Laughter is the Best Medicine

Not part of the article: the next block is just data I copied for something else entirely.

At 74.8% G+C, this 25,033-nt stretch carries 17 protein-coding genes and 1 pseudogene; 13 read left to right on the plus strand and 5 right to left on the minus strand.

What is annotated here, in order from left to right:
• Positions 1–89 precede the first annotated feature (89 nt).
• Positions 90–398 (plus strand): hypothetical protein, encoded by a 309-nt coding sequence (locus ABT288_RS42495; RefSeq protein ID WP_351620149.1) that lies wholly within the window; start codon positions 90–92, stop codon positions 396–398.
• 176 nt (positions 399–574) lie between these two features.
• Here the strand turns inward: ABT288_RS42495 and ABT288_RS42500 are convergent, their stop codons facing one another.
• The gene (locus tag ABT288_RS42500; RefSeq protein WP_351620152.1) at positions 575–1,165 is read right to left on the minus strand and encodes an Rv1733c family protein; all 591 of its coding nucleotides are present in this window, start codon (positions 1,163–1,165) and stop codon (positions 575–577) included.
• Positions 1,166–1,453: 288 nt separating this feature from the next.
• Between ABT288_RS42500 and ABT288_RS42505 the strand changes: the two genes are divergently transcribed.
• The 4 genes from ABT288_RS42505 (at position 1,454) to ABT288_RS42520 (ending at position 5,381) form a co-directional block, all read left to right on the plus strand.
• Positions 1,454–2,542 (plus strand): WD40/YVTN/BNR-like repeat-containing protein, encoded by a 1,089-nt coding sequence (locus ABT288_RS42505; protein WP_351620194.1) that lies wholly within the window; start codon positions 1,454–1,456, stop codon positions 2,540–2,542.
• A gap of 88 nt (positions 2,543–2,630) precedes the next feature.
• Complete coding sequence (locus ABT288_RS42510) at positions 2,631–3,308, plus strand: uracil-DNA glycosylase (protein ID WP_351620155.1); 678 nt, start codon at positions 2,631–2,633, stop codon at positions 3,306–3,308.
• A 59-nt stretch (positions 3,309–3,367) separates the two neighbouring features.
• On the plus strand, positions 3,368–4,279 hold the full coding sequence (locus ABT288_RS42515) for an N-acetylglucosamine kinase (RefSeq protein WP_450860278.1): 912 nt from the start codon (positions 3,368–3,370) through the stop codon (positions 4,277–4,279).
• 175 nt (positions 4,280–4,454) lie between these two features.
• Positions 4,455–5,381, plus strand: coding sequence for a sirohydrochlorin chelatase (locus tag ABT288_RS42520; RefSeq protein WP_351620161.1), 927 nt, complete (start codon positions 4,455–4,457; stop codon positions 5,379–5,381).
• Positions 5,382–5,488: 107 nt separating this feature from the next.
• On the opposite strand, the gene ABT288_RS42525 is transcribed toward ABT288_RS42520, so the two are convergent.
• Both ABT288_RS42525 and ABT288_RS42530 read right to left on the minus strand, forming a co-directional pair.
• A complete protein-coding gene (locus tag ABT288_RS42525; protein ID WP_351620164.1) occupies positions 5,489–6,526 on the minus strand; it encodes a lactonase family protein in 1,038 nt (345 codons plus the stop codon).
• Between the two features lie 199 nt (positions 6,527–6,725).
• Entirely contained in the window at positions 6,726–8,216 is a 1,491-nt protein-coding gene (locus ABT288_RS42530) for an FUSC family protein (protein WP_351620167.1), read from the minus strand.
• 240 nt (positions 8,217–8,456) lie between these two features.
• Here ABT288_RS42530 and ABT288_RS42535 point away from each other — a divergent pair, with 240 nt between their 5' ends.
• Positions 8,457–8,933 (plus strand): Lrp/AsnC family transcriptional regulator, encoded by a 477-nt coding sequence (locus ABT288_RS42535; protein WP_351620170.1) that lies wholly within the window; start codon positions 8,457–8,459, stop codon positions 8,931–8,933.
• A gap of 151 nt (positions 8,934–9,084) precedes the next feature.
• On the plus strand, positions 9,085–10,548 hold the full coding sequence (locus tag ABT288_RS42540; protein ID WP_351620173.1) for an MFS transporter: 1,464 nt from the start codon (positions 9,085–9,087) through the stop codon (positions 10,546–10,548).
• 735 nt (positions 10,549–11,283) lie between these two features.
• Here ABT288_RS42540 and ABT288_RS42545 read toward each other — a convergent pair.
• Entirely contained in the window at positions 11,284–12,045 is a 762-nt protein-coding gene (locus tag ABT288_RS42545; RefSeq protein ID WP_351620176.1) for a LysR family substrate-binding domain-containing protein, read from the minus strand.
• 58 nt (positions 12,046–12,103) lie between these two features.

When you are blind, comedy ensues, moments of ridiculous humor can be found if you are a good sport.  The ability to laugh at yourself, find humor in what some might call embarrassment is truly good therapy.  Over the years, I have witnessed some attempts at trying to make a sitcom or a movie based on being blind, most fail and the ones that don't use blindness as more of a gimmick.  There are some rare exceptions where the blind have been portrayed in dramatic roles as well as a few that have used blindness as a plot twist to an action oriented movie.  But, when it comes to the comedy of blindness, people get queasy, and in the politically correct times we live in chances are you won’t see it anytime soon.  So, today I wanted to share a few of my favorite comedic moments from my life that were courtesy of “Being Blind.”  My arsenal is large, very large, and I would say that following me around would make great reality TV because whether it is the trips, falls or banging into anything and everything or the countless animated conversations with nobody, from the outside, being blind must look crazy to most people.